God has not healed her physically, as of now, because He is shaping her and growing her and making her stronger in Him. He is teaching her to depend on Him completely and she is blessed to know Him in a deeper way then most of us.

She is such an encourager in Christ and I will always think on this book and the profound and Godly counsel she shared.

Here's one of many wonderful quotes from Joni, where she turns the focus from herself to the Lord:

"I can't be glum or sour or peevish, even if I am a little tired of paralysis, and even if I am weary of chronic pain. God's got me alive - I'm still here! - and that means there's a purpose for my life, a race to run, and a plan for my life. God has ordained this day for me to bring Him glory as best I can and to serve Him with joy."

Peace Like a River - How do I describe this book? It is a literal story of a father and his children, but also an allegory of the love of God for His. At first I thought this book was a bit strange, but when I finished, I realized what the author was doing and the message was beautiful and impactful.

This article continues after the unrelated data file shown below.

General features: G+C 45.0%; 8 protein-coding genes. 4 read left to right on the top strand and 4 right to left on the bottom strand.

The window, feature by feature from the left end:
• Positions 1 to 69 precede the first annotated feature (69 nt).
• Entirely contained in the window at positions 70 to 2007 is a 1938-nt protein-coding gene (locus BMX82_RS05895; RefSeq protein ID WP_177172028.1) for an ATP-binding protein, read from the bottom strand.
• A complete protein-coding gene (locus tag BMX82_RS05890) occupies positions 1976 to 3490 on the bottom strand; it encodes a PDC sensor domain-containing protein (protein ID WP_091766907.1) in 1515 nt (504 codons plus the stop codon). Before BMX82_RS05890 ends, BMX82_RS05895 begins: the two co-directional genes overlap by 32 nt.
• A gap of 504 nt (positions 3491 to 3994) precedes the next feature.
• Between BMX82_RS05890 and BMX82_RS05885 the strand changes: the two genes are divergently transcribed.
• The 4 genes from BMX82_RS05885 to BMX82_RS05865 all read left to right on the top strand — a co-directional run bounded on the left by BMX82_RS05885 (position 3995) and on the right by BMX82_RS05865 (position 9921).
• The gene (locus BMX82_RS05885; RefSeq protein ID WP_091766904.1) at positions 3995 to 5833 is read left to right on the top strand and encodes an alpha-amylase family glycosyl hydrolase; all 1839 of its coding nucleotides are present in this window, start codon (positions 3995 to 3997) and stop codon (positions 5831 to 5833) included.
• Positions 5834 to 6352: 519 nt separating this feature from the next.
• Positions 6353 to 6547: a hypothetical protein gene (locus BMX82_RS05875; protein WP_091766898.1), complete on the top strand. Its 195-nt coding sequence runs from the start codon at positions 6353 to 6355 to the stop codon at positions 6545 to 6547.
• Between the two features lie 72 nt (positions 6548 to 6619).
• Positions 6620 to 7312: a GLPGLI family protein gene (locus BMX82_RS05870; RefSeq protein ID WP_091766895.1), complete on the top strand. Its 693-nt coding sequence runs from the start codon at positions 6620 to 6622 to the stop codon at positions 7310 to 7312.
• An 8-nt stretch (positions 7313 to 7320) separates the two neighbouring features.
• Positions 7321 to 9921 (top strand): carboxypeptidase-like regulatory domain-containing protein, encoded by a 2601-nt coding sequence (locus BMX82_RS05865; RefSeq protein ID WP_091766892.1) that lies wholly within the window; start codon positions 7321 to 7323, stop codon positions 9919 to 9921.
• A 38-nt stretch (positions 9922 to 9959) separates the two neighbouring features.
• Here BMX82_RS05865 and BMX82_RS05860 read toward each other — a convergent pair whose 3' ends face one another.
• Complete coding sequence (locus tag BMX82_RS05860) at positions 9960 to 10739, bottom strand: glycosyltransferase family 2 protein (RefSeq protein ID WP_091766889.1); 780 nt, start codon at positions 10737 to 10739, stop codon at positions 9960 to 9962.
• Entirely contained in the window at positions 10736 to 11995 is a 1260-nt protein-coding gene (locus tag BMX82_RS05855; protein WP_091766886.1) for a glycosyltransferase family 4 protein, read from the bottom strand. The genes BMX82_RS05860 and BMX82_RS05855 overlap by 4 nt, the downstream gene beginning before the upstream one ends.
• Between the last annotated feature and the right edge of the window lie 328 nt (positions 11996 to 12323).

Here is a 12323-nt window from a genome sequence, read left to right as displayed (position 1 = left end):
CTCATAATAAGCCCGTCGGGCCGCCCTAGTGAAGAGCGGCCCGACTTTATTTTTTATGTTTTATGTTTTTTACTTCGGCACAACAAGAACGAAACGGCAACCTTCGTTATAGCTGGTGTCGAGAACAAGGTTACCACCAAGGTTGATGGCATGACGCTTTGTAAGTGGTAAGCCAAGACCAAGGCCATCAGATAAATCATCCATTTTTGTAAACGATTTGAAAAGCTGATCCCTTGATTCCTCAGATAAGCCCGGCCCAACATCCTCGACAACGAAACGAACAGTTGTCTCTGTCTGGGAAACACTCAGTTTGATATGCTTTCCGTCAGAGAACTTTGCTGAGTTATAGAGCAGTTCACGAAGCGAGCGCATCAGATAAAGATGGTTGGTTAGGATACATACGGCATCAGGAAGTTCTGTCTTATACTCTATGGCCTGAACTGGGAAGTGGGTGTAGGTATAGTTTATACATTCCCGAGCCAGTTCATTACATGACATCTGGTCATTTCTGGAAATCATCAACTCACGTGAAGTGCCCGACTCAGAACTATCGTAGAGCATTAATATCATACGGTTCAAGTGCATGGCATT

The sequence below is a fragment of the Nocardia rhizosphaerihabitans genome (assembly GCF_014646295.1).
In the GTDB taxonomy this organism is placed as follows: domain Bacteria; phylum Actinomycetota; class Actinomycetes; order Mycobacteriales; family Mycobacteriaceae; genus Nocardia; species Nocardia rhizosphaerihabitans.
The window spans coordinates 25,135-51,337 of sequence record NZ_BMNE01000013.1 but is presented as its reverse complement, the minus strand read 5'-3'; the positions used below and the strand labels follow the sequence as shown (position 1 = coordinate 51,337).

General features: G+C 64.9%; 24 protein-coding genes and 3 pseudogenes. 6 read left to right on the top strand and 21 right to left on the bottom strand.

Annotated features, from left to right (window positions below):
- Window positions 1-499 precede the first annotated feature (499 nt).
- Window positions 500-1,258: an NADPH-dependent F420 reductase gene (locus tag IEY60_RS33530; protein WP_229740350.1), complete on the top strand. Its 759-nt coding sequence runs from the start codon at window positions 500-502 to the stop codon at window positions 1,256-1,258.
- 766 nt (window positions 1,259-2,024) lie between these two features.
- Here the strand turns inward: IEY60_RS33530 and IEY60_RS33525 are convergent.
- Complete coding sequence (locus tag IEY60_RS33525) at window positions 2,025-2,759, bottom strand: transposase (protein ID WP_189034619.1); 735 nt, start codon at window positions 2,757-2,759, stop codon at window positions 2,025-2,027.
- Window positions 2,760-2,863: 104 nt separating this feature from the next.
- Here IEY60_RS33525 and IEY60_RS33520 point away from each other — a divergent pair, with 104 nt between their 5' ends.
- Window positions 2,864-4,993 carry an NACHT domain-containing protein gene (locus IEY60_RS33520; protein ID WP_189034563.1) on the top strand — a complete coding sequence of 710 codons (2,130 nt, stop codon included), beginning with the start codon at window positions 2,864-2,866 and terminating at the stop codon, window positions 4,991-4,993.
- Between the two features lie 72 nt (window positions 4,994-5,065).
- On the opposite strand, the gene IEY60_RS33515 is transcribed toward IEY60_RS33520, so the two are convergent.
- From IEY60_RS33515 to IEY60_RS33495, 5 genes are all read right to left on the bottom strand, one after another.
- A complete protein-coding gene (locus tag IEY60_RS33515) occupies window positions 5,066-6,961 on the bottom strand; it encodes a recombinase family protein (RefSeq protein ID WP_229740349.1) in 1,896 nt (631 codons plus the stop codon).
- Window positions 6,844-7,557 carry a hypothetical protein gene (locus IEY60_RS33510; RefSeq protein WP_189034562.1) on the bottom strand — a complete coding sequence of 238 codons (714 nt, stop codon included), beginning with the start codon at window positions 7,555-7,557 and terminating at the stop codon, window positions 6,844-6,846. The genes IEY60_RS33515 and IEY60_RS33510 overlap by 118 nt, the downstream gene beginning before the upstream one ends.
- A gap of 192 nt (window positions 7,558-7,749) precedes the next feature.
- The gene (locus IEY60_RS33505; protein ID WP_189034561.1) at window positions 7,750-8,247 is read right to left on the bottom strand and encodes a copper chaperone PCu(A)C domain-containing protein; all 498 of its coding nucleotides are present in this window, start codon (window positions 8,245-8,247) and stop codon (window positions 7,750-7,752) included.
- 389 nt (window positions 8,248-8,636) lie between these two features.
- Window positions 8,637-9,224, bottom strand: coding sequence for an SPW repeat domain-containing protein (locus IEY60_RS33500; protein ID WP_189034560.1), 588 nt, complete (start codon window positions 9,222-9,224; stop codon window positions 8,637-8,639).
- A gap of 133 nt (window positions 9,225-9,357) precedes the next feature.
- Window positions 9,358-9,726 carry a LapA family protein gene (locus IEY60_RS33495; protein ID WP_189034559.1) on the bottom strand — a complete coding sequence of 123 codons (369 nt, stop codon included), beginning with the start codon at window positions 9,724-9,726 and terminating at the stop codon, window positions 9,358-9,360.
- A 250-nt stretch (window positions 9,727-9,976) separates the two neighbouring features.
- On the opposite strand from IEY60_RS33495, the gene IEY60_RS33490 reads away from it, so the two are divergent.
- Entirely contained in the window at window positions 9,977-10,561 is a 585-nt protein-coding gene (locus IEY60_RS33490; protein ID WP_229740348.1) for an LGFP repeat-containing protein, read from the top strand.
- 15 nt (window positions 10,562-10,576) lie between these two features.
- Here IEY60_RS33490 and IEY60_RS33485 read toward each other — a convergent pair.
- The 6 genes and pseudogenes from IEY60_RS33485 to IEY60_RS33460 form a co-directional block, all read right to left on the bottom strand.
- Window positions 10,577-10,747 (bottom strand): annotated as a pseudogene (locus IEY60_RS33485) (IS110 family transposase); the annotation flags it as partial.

I don't want to give to much away, but when I finished this book, I took a deep breath and I thanked Christ for what He did for me. I will think about this book for a long time to come.

When Christ Returns - This book moved me and I think about it often. When I picked it up I thought it was about the 'end times'. But what I found, was a book about the importance of being holy in knowing Christ, over just knowing about Him. Knowing the One who is returning, over knowing about His return.

We are called to be holy, without a desire to be holy, no amount of knowledge of Bible prophecy, end times theology or discernment will bring us closer to Him.

Spurgeon says here:

"It is far better to meditate on the Atonement than to be guessing at the meaning of 'a little horn' (Daniel 8:9). It is far better to know the Lord Jesus in His power to save than to devise an ingenious theory about 'the number of the beast' (Revelation 13:18). "

Is your heart ready for Christ's return? Is He your everything, your confidence?

Spurgeon says here:

"I cannot tell you to 'stand fast in the Lord' unless you are in Him. Hence, my first inquiry is, Are you in Christ? Is He your only confidence? In His life, His death, and His resurrection do you find the grounds of your hope? Is He Himself all your salvation and all your desire? If so, 'stand fast in the Lord."

That's what this book is about.

Is your heart ready for the return of Christ?